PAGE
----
I recently read an article by Dr. Rachel Remen that resonated with me: Helping, Fixing, or Serving? Here is an excerpt that more eloquently explains what I am getting at:

"Helping, fixing and serving represent three different ways of seeing life. When you help, you see life as weak. When you fix, you see life as broken. When you serve, you see life as whole. Fixing and helping may be the work of the ego, and service the work of the soul.

Service rests on the premise that the nature of life is sacred, that life is a holy mystery which has an unknown purpose. When we serve, we know that we belong to life and to that purpose. From the perspective of service, we are all connected: All suffering is like my suffering and all joy is like my joy. The impulse to serve emerges naturally and inevitably from this way of seeing.

Serving is different from helping. Helping is not a relationship between equals. A helper may see others as weaker than they are, needier than they are, and people often feel this inequality. The danger in helping is that we may inadvertently take away from people more than we could ever give them; we may diminish their self-esteem, their sense of worth, integrity or even wholeness.

When we help, we become aware of our own strength. But when we serve, we don’t serve with our strength; we serve with ourselves, and we draw from all of our experiences. Our limitations serve; our wounds serve; even our darkness can serve. My pain is the source of my compassion; my woundedness is the key to my empathy.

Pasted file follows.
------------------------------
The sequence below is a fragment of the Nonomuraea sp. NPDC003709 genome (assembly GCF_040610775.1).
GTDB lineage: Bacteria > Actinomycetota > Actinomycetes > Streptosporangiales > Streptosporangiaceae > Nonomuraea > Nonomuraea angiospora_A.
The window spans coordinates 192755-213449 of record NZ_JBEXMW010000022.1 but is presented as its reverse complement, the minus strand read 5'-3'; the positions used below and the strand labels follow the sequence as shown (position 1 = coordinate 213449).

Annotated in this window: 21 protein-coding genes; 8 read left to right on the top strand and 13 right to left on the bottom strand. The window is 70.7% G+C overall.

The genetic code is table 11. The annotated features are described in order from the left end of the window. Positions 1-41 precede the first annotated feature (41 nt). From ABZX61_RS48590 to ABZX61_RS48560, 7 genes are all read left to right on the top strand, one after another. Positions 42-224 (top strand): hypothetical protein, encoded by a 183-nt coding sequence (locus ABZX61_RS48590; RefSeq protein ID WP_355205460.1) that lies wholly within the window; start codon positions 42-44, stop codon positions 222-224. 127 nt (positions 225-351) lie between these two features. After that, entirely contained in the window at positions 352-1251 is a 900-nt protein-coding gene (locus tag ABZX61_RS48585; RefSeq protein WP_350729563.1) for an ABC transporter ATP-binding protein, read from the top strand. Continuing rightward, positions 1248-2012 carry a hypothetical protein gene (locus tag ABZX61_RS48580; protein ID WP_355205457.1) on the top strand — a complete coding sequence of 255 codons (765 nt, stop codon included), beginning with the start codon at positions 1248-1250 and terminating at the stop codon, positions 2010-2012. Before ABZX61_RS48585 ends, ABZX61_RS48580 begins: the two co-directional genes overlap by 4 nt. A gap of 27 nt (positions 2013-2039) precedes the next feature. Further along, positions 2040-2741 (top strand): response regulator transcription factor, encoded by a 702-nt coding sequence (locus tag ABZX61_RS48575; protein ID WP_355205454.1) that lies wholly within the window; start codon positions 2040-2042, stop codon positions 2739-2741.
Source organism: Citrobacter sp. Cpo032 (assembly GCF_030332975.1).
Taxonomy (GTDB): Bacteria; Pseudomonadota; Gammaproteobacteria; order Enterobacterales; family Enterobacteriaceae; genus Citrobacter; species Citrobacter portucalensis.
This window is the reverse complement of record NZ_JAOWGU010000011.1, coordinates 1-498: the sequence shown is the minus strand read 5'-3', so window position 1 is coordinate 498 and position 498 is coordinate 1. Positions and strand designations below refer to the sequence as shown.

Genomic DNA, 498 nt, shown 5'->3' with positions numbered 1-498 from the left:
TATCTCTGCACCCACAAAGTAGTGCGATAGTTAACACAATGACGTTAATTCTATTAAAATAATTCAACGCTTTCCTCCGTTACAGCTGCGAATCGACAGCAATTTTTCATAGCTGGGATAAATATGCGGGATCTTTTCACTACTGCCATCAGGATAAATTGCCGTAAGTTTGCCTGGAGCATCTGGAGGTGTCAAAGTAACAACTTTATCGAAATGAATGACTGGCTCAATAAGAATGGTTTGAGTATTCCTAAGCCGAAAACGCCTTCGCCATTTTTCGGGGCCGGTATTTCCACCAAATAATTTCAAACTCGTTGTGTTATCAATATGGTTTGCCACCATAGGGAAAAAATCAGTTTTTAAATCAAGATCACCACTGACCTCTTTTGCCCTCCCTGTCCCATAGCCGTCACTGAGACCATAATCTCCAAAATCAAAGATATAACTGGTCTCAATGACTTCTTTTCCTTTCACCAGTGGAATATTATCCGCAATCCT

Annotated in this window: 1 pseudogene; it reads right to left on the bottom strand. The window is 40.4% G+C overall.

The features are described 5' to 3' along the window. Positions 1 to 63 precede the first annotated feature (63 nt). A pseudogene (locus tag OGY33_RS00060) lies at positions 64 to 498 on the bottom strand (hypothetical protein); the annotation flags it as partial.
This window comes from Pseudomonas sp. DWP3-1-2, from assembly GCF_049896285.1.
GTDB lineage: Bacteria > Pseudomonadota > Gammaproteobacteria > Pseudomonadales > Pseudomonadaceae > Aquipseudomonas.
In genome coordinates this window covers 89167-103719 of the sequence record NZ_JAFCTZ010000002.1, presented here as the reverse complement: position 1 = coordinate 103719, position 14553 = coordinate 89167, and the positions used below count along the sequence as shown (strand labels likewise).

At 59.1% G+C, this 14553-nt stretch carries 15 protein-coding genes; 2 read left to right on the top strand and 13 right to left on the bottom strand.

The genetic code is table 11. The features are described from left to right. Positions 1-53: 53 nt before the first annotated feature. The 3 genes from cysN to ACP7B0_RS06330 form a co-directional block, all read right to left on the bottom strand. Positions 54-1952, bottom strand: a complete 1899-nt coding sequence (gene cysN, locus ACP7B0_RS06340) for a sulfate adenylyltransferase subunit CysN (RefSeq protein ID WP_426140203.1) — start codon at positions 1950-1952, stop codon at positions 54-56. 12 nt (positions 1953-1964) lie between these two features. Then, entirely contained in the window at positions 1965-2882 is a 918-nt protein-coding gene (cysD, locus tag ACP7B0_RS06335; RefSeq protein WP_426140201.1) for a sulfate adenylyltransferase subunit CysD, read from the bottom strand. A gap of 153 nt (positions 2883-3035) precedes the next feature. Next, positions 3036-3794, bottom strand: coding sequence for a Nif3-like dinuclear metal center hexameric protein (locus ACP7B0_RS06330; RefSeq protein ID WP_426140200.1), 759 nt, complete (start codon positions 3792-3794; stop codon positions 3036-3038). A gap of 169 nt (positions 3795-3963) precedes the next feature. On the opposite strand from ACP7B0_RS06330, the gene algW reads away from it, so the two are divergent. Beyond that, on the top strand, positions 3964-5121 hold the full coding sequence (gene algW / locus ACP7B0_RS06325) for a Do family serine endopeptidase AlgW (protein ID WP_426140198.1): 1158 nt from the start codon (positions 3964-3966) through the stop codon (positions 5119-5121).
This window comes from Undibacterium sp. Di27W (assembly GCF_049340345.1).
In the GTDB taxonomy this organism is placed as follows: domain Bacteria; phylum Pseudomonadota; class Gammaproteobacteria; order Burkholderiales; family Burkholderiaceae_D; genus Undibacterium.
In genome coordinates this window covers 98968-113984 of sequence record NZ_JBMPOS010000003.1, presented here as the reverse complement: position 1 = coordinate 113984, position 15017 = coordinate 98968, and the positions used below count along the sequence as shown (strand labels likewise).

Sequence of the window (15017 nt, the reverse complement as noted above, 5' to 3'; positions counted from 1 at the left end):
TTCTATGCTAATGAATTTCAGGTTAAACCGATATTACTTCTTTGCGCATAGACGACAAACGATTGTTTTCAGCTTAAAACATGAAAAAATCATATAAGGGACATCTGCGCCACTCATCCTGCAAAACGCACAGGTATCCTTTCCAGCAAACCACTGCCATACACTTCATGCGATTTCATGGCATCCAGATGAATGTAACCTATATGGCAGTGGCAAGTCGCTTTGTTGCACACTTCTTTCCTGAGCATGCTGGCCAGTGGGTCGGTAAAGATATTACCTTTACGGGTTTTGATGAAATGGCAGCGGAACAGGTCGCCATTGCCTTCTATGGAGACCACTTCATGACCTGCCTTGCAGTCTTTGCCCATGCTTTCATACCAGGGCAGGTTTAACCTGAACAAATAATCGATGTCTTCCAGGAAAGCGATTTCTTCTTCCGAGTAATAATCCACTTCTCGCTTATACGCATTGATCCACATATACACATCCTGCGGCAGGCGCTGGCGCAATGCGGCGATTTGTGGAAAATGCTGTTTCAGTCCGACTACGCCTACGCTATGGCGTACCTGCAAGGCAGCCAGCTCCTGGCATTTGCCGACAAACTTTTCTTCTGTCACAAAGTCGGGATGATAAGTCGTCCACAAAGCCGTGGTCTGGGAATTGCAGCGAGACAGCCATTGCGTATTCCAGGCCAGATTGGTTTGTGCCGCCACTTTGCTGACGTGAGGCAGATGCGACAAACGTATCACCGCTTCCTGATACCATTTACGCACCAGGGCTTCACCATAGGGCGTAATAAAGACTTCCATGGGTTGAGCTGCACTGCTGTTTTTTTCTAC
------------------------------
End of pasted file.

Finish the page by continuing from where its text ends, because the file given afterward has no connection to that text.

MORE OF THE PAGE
Serving makes us aware of our wholeness and its power. The wholeness in us serves the wholeness in others and the wholeness in life. The wholeness in you is the same as the wholeness in me. Service is a relationship between equals: our service strengthens us as well as others. Fixing and helping are draining, and over time we may burn out, but service is renewing. When we serve, our work itself will renew us. In helping we may find a sense of satisfaction; in serving we find a sense of gratitude.

Service is not an experience of strength or expertise; service is an experience of mystery, surrender and awe. Helpers and fixers feel causal. Servers may experience from time to time a sense of being used by larger unknown forces. Those who serve have traded a sense of mastery for an experience of mystery, and in doing so have transformed their work and their lives into practice."